We've previously acknowledged Roku Sunset as a great choice for a group dinner in the WeHo area, and while it remains a perpetual hotspot for stylish locals and tourists alike, its true value is undoubtedly in its power-lunch potential. Location, decor, and cuisine have already made this space into a place to be seen for Hollywood movers-and-shakers as well as the 9-to-5 crowd, but despite its rebirth from the much-loved Sushi Roku, the restaurant is sometimes overlooked for its impressive sushi selection (perhaps because "trendy" or "scene-y" restaurants are often immediately written off in food circles). This could also be a factor of the vast menu; between the extensive cocktail list, dozens of hot and cold appetizers, noodles and rice, robata, and a teppanyaki grill, the little line on the menu dedicated to "Omakase: Chef’s custom six course dining experience" gets easily lost. And with so many other Omakase experiences in little hole-in-the-wall sushi joints (many of which will completely ruin your wallet), the uber-modern and expansive Roku is certainly not an obvious choice for this traditional method of Japanese dining. At a cool $80, the lunch will definitely set you back, but is comparable to other mid-level to upscale spots. But if you're entertaining or trying to impress a client, this might be the time to break out your company credit card for the ultimate #powerlunch.
A custom 6-course meal prepared by the Chef and focusing on the day's best ingredients, the Omakase removes that annoying "paradox of choice" problem and allows you to have a little of everything without even glancing at the rest of the menu (so you can focus on your power lunching). Plenty filling, varied, and ending with a sweet dessert, Roku's omakase is a lovely, well thought out meal from beginning to end.
Of course, no two Omakase preparations are the same, so when I came in, they started me off with a Seabream and Fuyu Persimmon sashimi appetizer, which was great. I loved the combination of non-obvious ingredients, as both seabream and persimmon are not nearly as ubiquitous in sashmi preparations as, say, yellowtail and jalapeno. The mustard frill and watermelon radish were nice accoutrements, but the fish was definitely the star. Smoked maldon salt added a nice bit of flavor to the mild sashimi, with yuzu foam and miso vinagrette kept the dish really light and acidic while lending some needed umami. A lovely, sophisticated, and light way to start the meal.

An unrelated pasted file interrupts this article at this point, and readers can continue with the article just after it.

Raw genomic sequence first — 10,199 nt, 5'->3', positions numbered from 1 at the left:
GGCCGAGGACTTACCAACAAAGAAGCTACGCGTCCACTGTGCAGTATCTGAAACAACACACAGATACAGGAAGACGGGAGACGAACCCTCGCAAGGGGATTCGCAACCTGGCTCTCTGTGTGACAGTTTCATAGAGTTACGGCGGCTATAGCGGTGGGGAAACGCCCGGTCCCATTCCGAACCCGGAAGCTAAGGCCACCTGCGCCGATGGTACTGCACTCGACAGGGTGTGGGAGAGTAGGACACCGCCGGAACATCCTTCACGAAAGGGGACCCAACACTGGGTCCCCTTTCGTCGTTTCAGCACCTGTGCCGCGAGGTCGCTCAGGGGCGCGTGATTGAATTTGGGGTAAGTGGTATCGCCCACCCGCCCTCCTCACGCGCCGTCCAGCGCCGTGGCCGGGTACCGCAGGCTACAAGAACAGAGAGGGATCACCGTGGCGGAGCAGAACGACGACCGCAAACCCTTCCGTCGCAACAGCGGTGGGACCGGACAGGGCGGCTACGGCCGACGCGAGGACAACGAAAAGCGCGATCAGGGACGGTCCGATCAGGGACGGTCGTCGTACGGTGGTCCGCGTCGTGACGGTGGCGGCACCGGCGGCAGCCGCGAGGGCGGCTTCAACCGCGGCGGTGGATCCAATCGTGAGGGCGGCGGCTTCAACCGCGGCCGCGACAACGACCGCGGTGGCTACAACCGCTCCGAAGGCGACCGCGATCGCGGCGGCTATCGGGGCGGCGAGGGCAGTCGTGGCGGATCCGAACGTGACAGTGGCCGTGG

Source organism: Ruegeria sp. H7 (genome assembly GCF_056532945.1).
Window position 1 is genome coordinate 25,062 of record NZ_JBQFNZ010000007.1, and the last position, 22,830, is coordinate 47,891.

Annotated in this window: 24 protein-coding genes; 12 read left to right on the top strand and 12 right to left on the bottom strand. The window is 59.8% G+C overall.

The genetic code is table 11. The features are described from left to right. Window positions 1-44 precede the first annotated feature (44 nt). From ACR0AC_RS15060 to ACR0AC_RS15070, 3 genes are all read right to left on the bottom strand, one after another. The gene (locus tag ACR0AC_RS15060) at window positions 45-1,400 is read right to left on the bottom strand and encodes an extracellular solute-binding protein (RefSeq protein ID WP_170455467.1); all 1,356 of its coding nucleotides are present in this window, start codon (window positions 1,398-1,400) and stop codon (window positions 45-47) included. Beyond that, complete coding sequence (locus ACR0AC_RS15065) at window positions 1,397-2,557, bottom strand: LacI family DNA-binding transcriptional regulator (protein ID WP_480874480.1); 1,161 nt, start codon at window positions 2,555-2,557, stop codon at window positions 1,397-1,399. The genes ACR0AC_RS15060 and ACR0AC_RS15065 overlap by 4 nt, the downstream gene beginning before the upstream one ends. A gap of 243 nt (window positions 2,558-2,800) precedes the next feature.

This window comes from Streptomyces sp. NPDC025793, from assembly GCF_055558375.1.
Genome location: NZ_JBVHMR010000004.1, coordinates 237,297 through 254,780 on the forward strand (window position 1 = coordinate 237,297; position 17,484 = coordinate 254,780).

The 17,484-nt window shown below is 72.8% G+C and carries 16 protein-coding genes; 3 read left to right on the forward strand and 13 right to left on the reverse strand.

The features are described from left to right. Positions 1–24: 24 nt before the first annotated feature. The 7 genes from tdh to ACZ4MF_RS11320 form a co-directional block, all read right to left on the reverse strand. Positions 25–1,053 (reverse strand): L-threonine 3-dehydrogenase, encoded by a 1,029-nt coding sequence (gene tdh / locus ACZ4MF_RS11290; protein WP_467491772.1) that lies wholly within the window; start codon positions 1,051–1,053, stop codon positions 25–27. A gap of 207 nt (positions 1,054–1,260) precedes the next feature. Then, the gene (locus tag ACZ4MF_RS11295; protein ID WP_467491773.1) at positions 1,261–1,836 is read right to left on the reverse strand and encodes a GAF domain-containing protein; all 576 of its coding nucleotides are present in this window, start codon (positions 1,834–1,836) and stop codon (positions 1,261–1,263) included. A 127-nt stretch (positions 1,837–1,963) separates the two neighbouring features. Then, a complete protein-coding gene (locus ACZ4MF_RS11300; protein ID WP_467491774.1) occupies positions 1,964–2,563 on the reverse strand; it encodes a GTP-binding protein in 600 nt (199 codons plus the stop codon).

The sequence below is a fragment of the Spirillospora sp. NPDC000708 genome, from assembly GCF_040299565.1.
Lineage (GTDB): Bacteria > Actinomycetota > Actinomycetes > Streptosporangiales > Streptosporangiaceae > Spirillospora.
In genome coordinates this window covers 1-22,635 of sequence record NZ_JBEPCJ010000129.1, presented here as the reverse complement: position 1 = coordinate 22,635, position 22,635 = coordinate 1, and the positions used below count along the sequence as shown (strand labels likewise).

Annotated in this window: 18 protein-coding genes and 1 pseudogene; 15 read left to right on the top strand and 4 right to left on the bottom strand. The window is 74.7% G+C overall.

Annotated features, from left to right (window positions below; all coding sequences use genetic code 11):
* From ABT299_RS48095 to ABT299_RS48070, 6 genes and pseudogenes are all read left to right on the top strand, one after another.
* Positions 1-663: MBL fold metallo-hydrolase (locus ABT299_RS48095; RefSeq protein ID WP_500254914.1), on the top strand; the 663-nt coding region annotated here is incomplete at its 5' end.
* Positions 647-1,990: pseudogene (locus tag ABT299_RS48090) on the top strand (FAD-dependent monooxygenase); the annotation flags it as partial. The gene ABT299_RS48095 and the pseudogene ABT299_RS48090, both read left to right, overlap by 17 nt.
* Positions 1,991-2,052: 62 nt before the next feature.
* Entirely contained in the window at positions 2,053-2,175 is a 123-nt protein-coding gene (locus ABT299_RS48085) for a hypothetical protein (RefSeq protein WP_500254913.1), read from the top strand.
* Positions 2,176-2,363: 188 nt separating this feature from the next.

And after starting out with something nice and subtle, they moved on to the slutty portion of the meal. Though avocado, tuna tartare, uni, caviar, and gold flake pretty much seems like overkill in the crowd-pleasing department, it honestly worked. Yes, it was "crowd-pleasing" and "slutty," but also surprisingly subtle as the little addition of uni and caviar added a light richness without overwhelming the dish-- a nice departure from a typical tuna and avocado combination, actually. Obviously, I gobbled it up in under a minute.
Taking a break from the fishy portion of the meal, I was met with a nice little surprise when I received Soy Braised Short Rib on mashed potatoes. The short rib was tender and really flavorful, as the soy braise added a nice richness and salt. Surprisingly light, the mashed potatoes was a tasty foundation for some flavorful kimchee brussels sprouts and roasted veggies. A really solid, flavorful dish that broke up the meal and added a bit of needed variety.
Next was one of the most beautiful dishes of the day: a trio of sashimi. With Bluefin Tuna, Fluke, and Hokkaido Scallops, it was another light, satisfying dish that brought together some lovely complex flavors. Though I'm not a huge fan of the texture of raw scallops (love them chopped up and inside a hand roll, though), and the Yuzu Jelly on top only amplified that texture, the kiwi, yuzu flavor, and white pomegranate were a really nice, acidic combination. The fluke kumquat (in the middle) was easily my favorite bite-- tart from the kumquat, black lava salt gave it a fun kick. With almond sauce and goat cheese foam, the Bluefin Tuna was good and definitely an interesting/surprising combination. I definitely loved the Fig Garlic Chip on top, though.
To finish off the entrées, I received a plate of 6 pieces of nigiri sushi, all of which were fresh, beautifully presented, and packed with flavor. My favorites were the tuna with parmesan and avocado (parmesan on sushi, who knew?), the seabream with yuzu jelly, shiso, and lava salt, and the simple preparation of King Crab with a side of champagne butter sauce. Though I was already getting quite full, it was a perfect way to finish off the savory portion of the meal, and once more demonstrated Roku's sushi mastery and creativity.
The 6th course was a mini chocolate lava cake and profiterole for dessert, which I only mustered a few bites of as at this point, I was completely stuffed. They were both great, and it was nice to cleanse my palette with sugar after all of that raw fish.
I know what you're thinking. No, a 5-course omakase meal for $80 is NOT a feasible everyday work lunch. I completely understand that. But for Hollywood executives, laywers, bankers, real estate moguls, anyone with a generous expense account, or even those with little cash saved up for a #treatyoself moment, don't overlook Roku Sunset for your next upscale power lunch occasion because of it's spacious, trendy design. You will get plenty of delicious food while dining in a beautiful room, and that is sure to impress any afternoon companion.